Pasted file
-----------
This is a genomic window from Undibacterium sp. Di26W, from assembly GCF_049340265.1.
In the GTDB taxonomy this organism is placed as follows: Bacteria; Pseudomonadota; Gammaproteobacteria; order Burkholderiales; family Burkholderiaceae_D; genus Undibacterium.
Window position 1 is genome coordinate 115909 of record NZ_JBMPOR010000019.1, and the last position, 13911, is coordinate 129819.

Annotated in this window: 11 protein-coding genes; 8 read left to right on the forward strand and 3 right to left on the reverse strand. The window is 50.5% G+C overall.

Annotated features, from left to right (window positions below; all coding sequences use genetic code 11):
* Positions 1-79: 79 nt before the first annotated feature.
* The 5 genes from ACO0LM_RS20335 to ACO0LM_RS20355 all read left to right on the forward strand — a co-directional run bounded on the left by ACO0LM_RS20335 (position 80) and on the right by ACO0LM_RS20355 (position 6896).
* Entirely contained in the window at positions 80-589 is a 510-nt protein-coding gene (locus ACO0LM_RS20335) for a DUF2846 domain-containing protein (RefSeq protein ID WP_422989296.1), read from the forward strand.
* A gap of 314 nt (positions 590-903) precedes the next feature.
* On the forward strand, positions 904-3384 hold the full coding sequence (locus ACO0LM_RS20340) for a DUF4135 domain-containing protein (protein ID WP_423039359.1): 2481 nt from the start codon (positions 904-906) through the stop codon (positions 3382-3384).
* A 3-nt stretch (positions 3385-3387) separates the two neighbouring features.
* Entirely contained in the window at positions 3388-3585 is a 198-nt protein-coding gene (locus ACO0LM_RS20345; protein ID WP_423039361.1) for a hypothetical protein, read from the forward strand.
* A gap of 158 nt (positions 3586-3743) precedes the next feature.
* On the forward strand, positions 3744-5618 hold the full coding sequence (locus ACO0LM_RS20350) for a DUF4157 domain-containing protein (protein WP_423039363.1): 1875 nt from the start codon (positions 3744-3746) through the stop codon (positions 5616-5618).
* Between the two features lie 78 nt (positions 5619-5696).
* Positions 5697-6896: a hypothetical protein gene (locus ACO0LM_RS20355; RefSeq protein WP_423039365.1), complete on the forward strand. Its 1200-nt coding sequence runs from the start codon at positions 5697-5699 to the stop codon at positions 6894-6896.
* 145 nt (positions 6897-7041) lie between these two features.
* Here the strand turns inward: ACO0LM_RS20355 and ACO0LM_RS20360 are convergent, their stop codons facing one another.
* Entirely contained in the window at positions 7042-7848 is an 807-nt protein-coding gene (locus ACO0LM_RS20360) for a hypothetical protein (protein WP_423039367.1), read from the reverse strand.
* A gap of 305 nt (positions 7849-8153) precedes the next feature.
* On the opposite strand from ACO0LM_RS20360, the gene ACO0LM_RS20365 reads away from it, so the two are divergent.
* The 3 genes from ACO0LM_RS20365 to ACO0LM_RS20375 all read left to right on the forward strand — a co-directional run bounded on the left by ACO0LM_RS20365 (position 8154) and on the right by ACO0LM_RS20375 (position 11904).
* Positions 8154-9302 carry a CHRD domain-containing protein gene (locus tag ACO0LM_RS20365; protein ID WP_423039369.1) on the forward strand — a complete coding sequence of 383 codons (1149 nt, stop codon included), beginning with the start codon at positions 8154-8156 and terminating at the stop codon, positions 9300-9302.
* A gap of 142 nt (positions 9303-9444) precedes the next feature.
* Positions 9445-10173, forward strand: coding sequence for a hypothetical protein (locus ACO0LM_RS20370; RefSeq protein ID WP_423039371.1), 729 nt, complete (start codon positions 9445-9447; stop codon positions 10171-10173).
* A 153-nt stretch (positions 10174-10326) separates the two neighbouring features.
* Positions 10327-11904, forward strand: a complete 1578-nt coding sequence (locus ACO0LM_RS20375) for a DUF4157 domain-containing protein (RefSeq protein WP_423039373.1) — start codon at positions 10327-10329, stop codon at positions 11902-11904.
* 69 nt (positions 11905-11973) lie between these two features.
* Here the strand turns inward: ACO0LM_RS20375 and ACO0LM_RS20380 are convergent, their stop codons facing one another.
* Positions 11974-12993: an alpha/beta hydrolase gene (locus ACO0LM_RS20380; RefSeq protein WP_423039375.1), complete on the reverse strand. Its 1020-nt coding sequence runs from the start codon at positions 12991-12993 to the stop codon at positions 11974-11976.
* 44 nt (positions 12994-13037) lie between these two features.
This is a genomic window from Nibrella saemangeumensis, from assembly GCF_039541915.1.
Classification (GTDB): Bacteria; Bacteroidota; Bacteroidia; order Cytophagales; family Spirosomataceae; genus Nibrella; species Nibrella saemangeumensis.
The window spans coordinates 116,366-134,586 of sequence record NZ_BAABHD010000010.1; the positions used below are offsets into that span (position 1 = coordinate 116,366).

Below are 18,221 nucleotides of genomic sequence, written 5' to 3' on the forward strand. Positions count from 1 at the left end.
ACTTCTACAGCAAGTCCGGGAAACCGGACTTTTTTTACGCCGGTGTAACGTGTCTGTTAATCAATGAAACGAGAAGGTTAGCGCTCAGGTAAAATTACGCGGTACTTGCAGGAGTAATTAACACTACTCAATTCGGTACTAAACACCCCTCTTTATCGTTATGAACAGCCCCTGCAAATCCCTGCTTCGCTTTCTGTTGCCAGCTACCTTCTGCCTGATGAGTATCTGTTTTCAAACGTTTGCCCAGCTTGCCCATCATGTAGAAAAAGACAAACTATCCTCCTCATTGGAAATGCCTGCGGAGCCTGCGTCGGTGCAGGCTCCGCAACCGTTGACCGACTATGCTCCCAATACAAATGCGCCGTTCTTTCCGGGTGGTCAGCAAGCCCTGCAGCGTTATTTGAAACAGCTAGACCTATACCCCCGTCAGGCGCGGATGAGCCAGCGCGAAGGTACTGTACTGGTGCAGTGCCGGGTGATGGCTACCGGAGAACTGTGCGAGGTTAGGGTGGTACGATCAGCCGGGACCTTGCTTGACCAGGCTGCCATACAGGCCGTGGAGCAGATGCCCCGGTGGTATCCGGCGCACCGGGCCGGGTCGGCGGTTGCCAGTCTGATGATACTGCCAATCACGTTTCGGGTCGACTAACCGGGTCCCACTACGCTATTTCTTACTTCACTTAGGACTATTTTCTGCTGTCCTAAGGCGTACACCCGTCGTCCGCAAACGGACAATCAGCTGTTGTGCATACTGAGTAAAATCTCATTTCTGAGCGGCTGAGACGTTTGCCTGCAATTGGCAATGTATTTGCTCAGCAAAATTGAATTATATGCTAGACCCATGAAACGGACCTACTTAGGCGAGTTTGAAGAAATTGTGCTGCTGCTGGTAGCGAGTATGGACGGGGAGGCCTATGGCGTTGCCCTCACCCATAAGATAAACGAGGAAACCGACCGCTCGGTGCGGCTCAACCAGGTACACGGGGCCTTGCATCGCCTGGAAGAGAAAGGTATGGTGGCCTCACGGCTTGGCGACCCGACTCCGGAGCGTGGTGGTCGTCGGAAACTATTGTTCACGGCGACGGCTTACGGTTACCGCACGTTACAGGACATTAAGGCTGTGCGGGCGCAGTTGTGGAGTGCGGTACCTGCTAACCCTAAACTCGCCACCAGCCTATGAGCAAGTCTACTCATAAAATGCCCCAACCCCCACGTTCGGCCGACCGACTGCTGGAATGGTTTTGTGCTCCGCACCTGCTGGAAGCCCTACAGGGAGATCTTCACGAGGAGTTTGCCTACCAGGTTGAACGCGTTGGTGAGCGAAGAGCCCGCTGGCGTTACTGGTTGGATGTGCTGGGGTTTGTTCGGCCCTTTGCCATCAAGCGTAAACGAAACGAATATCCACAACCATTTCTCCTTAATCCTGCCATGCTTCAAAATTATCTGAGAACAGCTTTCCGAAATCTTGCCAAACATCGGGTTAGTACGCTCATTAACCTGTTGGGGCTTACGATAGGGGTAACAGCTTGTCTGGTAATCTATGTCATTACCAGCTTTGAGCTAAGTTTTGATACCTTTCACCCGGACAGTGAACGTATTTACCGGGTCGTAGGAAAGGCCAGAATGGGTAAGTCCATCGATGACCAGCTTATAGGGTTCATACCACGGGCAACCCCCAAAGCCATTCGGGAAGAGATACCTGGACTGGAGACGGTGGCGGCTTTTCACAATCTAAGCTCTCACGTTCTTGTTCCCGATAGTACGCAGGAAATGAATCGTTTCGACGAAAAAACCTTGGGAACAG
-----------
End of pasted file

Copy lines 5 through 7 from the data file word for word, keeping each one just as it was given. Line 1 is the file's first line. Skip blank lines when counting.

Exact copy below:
Annotated features, from left to right (window positions below; all coding sequences use genetic code 11):
* Positions 1-79: 79 nt before the first annotated feature.
* The 5 genes from ACO0LM_RS20335 to ACO0LM_RS20355 all read left to right on the forward strand — a co-directional run bounded on the left by ACO0LM_RS20335 (position 80) and on the right by ACO0LM_RS20355 (position 6896).